Will paying off mortgage early count against me in future?
Q&A: Dominic Coyle answers your personal finance questions
‘If I decide to pay off the mortgage, will this have a positive or negative effect on my future borrowing power if I decide to return and live in Ireland?’ Photograph: iStock
I have been living away from Ireland for almost nine years. Over this time, I have built up savings which I can put towards paying off my variable mortgage in full and start to save money in my Irish bank account from my rental income.
Until now, I have used that income to make high monthly mortgage repayments. As such I have no savings in Ireland.
I have paid all my taxes as a non resident landlord etc and I have no missed repayments. I have never had any other loans in Ireland, only this mortgage.
If I decide to pay off the mortgage, will this have a positive or negative effect on my future borrowing power if I decide to return and live in Ireland?
As I am quite young this is a real possibility and I would need a mortgage again in the future, if I decide to start a family etc.
Mr K.C., email
You’ve done everything right up to now and are clearly taking the time to think through your options. There seem to be two questions – using savings built up abroad to pay off your Irish mortgage and the impact early repayment would have on any future loan application.
As I’ve said countless times before, mortgage borrowing is the cheapest money you will ever have – even at the somewhat inflated rates charged by Irish lenders. This is especially true if you are one of those still holding on to a tracker mortgage rate though, from what you say about a variable rate, I assume this does not apply to you.
The basic principle is that a rational person will pay as little as possible for credit. Therefore, you should not pay off your mortgage while you have other, more expensive debt outstanding. The same applies obviously if you foresee the likelihood of needing to take out non-mortgage lending in the future.
But this is not a problem for you. You have not lived here for the past nine years, your only financial involvement in Ireland right now appears too be this property, its rental income and the mortgage.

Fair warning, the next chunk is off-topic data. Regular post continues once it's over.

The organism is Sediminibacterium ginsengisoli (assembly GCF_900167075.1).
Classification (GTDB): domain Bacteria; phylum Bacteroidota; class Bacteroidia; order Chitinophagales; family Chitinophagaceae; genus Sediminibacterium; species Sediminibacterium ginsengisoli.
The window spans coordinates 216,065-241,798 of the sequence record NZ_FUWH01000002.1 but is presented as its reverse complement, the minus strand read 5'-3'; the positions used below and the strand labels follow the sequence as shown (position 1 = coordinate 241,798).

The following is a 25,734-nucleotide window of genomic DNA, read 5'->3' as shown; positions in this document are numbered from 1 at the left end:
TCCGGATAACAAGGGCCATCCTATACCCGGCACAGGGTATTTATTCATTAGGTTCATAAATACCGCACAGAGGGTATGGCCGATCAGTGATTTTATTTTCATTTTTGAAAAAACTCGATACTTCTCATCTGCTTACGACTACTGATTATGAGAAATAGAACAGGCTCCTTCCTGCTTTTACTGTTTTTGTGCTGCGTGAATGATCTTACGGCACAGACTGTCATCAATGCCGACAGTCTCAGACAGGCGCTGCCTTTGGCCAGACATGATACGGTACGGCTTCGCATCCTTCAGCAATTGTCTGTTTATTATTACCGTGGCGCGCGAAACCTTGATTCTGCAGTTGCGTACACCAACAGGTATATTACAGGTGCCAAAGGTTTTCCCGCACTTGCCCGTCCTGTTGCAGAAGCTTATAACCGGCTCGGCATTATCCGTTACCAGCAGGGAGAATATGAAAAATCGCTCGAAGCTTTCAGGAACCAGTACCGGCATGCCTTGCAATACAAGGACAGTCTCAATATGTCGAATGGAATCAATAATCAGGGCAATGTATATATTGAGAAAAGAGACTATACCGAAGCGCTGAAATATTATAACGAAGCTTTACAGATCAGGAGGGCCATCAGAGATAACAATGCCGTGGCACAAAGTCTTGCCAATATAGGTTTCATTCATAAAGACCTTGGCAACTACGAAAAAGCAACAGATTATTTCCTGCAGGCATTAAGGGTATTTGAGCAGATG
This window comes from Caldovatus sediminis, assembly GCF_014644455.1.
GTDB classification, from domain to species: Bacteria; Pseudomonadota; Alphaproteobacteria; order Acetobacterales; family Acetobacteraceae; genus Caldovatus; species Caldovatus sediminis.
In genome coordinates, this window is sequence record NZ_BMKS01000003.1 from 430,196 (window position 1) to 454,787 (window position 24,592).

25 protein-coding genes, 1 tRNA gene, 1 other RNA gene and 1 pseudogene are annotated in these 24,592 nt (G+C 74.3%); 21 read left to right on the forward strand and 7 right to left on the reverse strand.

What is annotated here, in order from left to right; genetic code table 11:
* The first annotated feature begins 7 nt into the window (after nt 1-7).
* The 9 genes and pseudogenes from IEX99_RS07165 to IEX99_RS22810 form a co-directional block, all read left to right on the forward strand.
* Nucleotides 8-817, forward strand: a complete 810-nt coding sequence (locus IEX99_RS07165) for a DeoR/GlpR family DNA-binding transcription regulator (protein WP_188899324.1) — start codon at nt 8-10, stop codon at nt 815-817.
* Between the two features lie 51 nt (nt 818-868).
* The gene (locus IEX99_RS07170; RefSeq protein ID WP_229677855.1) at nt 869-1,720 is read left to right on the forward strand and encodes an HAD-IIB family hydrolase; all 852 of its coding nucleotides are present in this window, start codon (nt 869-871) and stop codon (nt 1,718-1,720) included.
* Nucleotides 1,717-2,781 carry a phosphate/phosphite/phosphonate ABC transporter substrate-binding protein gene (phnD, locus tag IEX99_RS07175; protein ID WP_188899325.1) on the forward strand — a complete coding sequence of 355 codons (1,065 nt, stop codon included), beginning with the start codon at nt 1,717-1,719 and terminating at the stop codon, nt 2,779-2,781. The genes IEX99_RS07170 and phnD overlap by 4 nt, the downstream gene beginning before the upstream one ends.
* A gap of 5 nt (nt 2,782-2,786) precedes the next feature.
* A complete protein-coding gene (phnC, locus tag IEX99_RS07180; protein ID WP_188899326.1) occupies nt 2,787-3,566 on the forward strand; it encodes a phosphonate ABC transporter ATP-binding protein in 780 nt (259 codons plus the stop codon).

On the flip side, I am assuming that you do not have other loans outstanding in the country where you re currently resident. If so, it might make more sense to use any savings or transfer any surplus from your rental income to pay those off.
However, as you say you have built up enough savings abroad to pay off this mortgage in full, it would appear you don’t have debt outstanding there either.
There is nothing to stop you using your savings abroad to pay off your Irish mortgage. You are out of Ireland nine years and therefore will no longer be tax resident here. As long as the savings come from appropriately taxed income in your current country of residence, there is no issue at all.
The Irish lender may require some documentary clearance to meet its money laundering obligations but, beyond that, there is nothing wrong with the move.
As to how early repayment will affect you on any future Irish borrowing, you are already fast-tracking payment of this loan. Paying it off in full will not adversely affect your chances of borrowing down the line.
The issue for banks – especially Irish banks over the last decade – is those people who cannot meet the minimum requirements of their loan obligations. That clearly would affect future access to finance but you note that you have never missed a payment: rather, you have shown the lender that you have stronger ability to pay than it required.
That will stand to you should you require an Irish mortgage in the future. It certainly will not count against you.
Please send your queries to Dominic Coyle, Q&A, The Irish Times, 24-28 Tara Street, Dublin 2, or email firstname.lastname@example.org. This column is a reader service and is not intended to replace professional advice. No personal correspondence will be entered into